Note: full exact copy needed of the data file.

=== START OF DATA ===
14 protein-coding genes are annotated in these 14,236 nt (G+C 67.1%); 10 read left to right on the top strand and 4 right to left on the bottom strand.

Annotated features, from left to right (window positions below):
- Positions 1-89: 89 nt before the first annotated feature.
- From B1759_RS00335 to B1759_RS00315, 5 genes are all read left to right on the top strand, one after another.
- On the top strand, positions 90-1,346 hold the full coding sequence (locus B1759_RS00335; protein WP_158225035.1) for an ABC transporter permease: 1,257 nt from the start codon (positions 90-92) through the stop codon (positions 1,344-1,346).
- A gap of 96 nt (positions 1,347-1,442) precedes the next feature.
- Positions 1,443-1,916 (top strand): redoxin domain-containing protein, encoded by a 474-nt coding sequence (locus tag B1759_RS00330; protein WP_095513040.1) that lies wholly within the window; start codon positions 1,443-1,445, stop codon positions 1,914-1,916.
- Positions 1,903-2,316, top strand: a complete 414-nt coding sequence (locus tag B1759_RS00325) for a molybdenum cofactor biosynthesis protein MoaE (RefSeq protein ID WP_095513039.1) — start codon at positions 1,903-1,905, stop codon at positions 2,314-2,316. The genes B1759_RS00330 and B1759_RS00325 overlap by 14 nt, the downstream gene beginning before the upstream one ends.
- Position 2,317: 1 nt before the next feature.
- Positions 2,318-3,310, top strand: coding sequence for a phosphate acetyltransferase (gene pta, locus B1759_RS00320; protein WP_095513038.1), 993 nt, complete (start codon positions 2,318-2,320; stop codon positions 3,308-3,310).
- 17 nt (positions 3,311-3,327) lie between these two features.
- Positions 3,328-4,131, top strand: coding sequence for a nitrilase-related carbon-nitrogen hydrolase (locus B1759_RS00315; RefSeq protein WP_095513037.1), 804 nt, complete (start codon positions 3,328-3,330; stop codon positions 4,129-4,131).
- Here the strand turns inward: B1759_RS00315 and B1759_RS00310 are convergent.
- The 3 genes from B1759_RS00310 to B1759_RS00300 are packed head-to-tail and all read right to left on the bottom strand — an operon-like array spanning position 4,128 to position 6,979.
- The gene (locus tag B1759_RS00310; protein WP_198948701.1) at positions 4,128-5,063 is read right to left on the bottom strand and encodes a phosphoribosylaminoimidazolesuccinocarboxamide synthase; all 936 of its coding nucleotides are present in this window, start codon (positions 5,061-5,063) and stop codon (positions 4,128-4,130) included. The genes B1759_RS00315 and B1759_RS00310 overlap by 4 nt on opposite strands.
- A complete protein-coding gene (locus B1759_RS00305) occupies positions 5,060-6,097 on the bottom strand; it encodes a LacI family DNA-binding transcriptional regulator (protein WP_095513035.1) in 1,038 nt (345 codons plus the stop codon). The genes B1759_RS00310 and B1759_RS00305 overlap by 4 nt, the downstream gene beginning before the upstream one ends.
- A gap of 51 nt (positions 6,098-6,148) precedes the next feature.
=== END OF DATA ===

14 protein-coding genes are annotated in these 14,236 nt (G+C 67.1%); 10 read left to right on the top strand and 4 right to left on the bottom strand.

Annotated features, from left to right (window positions below):
- Positions 1-89: 89 nt before the first annotated feature.
- From B1759_RS00335 to B1759_RS00315, 5 genes are all read left to right on the top strand, one after another.
- On the top strand, positions 90-1,346 hold the full coding sequence (locus B1759_RS00335; protein WP_158225035.1) for an ABC transporter permease: 1,257 nt from the start codon (positions 90-92) through the stop codon (positions 1,344-1,346).
- A gap of 96 nt (positions 1,347-1,442) precedes the next feature.
- Positions 1,443-1,916 (top strand): redoxin domain-containing protein, encoded by a 474-nt coding sequence (locus tag B1759_RS00330; protein WP_095513040.1) that lies wholly within the window; start codon positions 1,443-1,445, stop codon positions 1,914-1,916.
- Positions 1,903-2,316, top strand: a complete 414-nt coding sequence (locus tag B1759_RS00325) for a molybdenum cofactor biosynthesis protein MoaE (RefSeq protein ID WP_095513039.1) — start codon at positions 1,903-1,905, stop codon at positions 2,314-2,316. The genes B1759_RS00330 and B1759_RS00325 overlap by 14 nt, the downstream gene beginning before the upstream one ends.
- Position 2,317: 1 nt before the next feature.
- Positions 2,318-3,310, top strand: coding sequence for a phosphate acetyltransferase (gene pta, locus B1759_RS00320; protein WP_095513038.1), 993 nt, complete (start codon positions 2,318-2,320; stop codon positions 3,308-3,310).
- 17 nt (positions 3,311-3,327) lie between these two features.
- Positions 3,328-4,131, top strand: coding sequence for a nitrilase-related carbon-nitrogen hydrolase (locus B1759_RS00315; RefSeq protein WP_095513037.1), 804 nt, complete (start codon positions 3,328-3,330; stop codon positions 4,129-4,131).
- Here the strand turns inward: B1759_RS00315 and B1759_RS00310 are convergent.
- The 3 genes from B1759_RS00310 to B1759_RS00300 are packed head-to-tail and all read right to left on the bottom strand — an operon-like array spanning position 4,128 to position 6,979.
- The gene (locus tag B1759_RS00310; protein WP_198948701.1) at positions 4,128-5,063 is read right to left on the bottom strand and encodes a phosphoribosylaminoimidazolesuccinocarboxamide synthase; all 936 of its coding nucleotides are present in this window, start codon (positions 5,061-5,063) and stop codon (positions 4,128-4,130) included. The genes B1759_RS00315 and B1759_RS00310 overlap by 4 nt on opposite strands.
- A complete protein-coding gene (locus B1759_RS00305) occupies positions 5,060-6,097 on the bottom strand; it encodes a LacI family DNA-binding transcriptional regulator (protein WP_095513035.1) in 1,038 nt (345 codons plus the stop codon). The genes B1759_RS00310 and B1759_RS00305 overlap by 4 nt, the downstream gene beginning before the upstream one ends.
- A gap of 51 nt (positions 6,098-6,148) precedes the next feature.